Some thoughts on the budget

Tomorrow will be another budget day. What can we expect from this?

I do not think anything drastic will be introduced, since this is really the last budget before the next General election.

I expect another round of goodies to be dispensed to the poorer sections of the people, which may not be a bad thing except that this act will be like pouring a small bucket of water into a house on fire–there might be a temporary relief of hardship for a month or two, but it will not have any long-term effect in solving the poverty issues of the poor. Even The old Horse has labelled this as ‘vote-buying’, but of course, as a seasoned politician, whatever thing said by him is not by chance, but may have a certain agenda to it. Is he finally drawing the line and throw his full support to someone else, instead of trying to play one against another? Whatever it is, he did play a part in ensuring BN did not get a good result in 2008.

The money from these goodies, be rest assured,will  come from the pocket of your and me, the tax payers. But I do not think that there will be any new taxes this time around. To introduce GST now will be a big political risk.

SO how to fund the development projects, as well as operational costs(including giving goodies to the people and the civil servants)? Future money of course. Borrow and spend, that is. This is what deficit budget is about. Use the borrowing to fund spending.

Deficit budget is not necessarily a bad thing. But persistent deficit budget, or a deficit which is too high, is not healthy. Part of the operational budget goes to fund repayment of loans taken to cover the annual deficits, and this means that less money will in fact be available for proper development spending.

As I look at the whole economic situation, the main thing that is affecting a big segment of people is that they do not have enough disposable income, especially money that can be saved to buy a roof over their heads.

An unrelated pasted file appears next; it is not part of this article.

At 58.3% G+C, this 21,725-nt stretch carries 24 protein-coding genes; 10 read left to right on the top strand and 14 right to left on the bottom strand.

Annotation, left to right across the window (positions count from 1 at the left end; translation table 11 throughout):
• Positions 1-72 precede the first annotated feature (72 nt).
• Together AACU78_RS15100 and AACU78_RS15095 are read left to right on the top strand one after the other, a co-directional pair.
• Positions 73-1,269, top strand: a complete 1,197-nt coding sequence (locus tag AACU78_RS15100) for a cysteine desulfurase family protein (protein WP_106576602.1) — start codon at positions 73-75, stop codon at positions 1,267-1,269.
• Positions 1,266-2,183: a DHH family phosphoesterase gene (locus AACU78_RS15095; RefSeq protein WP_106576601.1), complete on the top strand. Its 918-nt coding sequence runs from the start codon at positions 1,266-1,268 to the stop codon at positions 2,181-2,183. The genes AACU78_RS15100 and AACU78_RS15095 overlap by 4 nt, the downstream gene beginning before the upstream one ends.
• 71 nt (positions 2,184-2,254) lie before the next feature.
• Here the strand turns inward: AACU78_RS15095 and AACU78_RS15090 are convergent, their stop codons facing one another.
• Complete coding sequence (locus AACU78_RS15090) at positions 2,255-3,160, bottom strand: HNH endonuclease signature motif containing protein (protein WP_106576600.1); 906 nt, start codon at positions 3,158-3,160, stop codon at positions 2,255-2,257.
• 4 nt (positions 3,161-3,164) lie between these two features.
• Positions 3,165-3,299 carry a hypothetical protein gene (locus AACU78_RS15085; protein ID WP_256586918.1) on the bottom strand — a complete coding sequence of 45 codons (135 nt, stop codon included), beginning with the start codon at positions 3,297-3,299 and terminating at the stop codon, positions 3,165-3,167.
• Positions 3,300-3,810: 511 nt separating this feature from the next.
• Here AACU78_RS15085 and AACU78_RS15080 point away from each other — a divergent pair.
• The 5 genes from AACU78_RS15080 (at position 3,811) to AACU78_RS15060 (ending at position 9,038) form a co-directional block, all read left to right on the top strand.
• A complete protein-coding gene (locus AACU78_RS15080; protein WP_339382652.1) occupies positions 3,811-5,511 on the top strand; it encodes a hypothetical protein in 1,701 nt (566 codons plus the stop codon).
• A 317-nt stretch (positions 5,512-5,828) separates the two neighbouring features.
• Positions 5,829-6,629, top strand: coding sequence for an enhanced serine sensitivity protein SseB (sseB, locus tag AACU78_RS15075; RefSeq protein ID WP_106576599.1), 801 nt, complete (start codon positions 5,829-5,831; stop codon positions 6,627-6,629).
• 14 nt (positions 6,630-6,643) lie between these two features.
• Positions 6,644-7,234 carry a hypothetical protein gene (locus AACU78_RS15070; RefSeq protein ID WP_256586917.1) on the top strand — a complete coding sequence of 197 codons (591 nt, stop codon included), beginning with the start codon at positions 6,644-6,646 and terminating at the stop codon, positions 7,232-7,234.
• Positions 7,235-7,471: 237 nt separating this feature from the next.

As early as 2003, when house prices were still within affordable range, I have voiced out about the need for government to build medium cost house. In a memorandum submitted to DBKL on KL 2020Structural plan, I wrote this:

While the Plan recognizes that there is a shortfall of 20600 units of houses in 2000, we noted that there is an oversupply of high costs housing (51% of total). There is inadequate supply of low cost housing (24.5%) and medium cost housing (24.9%). There should be a more equitable distribution of low, medium and high cost housing.

One of the most important indicators of a world-class city is the ratio of house price/annual income. Kuala Lumpur has one of the highest ratio 3.27. This means that most of the population is paying beyond their means and about 30% of their annual income is used to pay for housing when it should be less than 5%. We urge the government to provide more affordable medium cost housing to cater for the working population in the inner city in order to attract these people  to stay in the inner city.

(the whole memorandum can be viewed here . I submitted this as I was then the State Secretary for a political party, and I wish to inform those whoare new to this blog that I am no longer political)

That was in 2003 . Now in 2012, the ratio of house price/annual income is even higher and most wage earners has no hope of buying a house in urban areas. This will have a long-term adverse social effects.

Something must be done , and though the government has of late realised the shortfall of medium cost housing, not enough has been done to build affordable houses for the middle-income group, which can only afford medium cost houses.

In 2003, when we talked about medium cost houses, we meant houses around 100,000 to 150,000. It  is of course no longer feasible to build houses within that range that can be classified as medium cost. A more reasonable classification perhaps would be houses around 250,000 to 300,000.

Interestingly, PR has come out with an alternate budget, which is also election orientated.  The main feature is of course cutting of certain taxes to boost disposable income, and the whole scheme is based on the assumption that huge saving can be obtained by having a cleaner and more efficient government. In other words, better management of leakages and wastage.